China Disease Control Official Says Wuhan May Have ‘Hesitated’ on Virus Response
The top epidemiologist at China’s center for disease control has said the Wuhan government may have hesitated at the crucial early stage of the coronavirus outbreak, which has spread across the nation and to over a dozen countries.
This is the latest move in a blame game over Wuhan’s slow response to the first signs of the outbreak, such as a delay (link in Chinese) in publicizing signs that the virus could spread from person to person.
Zeng Guang, chief epidemiologist at the Chinese Center for Disease Control and Prevention (CDC), said Wednesday in an interview with the state-run Global Times that the local authorities’ delayed response was “mainly because of [their] lack of scientific recognition” of the new type of coronavirus.
However, Zeng said that he could not rule out other factors, such as “some hesitation in the decision-making process,” and “whether the government had confidence in itself.”
While public health workers make decisions based on scientific evidence, he said, governments also need to take into account economic and political factors, which could slow their decision-making, such as social stability and the Lunar New Year holiday which fell at the end of January.
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In an interview with national broadcaster CCTV on Monday, Wuhan Mayor Zhou Xianwang acknowledged that the city failed to disclose information on the coronavirus outbreak in a timely way and offered his resignation.
However, he also partially blamed regulations which say making such a decision is a matter for higher health authorities. “Because it is an infectious disease, and we have the infectious disease prevention law to regulate information disclosure,” he said, “as a local government, after we have the information, we can only reveal it after approval.” Zhou said that Wuhan was only able to act after the State Council, China’s cabinet, held an emergency meeting on the virus on Jan. 20.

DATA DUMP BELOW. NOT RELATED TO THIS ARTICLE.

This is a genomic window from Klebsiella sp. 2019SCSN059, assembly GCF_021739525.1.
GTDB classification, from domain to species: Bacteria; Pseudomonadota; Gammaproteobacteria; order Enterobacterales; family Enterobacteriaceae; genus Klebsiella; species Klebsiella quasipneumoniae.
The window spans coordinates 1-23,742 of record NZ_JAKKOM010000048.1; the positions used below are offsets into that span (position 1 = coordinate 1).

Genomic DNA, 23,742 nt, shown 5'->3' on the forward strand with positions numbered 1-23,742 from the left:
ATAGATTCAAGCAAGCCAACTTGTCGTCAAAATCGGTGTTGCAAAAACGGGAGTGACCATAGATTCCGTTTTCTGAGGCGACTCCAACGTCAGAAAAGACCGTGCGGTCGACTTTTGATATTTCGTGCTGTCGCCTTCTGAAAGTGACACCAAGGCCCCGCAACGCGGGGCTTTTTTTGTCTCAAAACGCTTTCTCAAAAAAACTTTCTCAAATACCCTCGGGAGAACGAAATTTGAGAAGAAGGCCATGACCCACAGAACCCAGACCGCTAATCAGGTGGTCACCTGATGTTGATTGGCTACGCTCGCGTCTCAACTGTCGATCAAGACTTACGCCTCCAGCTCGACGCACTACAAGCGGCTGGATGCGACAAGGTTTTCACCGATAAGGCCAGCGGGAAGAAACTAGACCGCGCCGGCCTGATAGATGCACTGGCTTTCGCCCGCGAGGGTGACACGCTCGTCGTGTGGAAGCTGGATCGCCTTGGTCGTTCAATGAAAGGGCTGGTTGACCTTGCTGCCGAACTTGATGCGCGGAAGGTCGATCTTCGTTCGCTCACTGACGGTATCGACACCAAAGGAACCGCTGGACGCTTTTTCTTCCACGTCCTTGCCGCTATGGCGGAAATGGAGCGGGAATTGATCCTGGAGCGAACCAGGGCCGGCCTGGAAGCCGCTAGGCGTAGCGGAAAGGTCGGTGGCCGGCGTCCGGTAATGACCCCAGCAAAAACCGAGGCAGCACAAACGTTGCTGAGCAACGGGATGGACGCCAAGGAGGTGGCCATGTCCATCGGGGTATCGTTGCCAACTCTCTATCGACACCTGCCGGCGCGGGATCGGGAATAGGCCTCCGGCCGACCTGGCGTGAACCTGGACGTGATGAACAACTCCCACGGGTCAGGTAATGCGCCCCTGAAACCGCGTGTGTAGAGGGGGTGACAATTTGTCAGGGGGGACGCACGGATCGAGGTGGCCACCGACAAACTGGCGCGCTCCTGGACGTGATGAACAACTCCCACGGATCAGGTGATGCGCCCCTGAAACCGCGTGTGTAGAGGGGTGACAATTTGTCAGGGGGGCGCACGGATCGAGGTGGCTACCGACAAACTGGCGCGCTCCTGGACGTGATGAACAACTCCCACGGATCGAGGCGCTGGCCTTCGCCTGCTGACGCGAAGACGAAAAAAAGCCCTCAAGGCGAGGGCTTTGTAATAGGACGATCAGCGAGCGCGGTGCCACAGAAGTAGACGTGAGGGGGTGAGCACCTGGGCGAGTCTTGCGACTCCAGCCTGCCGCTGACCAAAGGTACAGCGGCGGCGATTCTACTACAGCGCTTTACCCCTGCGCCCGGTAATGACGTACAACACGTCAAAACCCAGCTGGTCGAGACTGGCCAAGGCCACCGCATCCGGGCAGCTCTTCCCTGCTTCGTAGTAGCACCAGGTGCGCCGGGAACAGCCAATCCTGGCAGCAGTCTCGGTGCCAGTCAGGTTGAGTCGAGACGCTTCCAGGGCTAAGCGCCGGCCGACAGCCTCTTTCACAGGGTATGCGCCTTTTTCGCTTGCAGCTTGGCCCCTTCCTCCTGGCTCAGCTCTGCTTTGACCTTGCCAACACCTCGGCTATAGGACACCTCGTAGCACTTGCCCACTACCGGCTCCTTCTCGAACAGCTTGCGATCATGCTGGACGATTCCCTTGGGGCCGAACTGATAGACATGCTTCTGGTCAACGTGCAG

The CDC’s Zeng also said in the Wednesday interview that the decision to lock down public transportation into, out of and within Wuhan was “complete, resolute and comprehensive.”
The epidemiologist further praised eight Wuhan citizens who were reprimanded by local police for “fabricating, disseminating and spreading rumors” after posting online about a “SARS-like” coronavirus in late December.
“The eight people are respectable. In retrospect, we think highly of them,” Zeng said, “They were wise before the event.”
China’s Supreme People's Court also believed that the eight Wuhan citizens shouldn't be punished as what they said was not entirely false.
“It might have been a fortunate thing if the public had believed the ‘rumors’ then and started to wear masks and carry out sanitization measures, and avoid the wild animal market," an article published on the top court's social media account said on Tuesday.
Contact reporter Lu Zhenhua (firstname.lastname@example.org) and editor Joshua Dummer (email@example.com)
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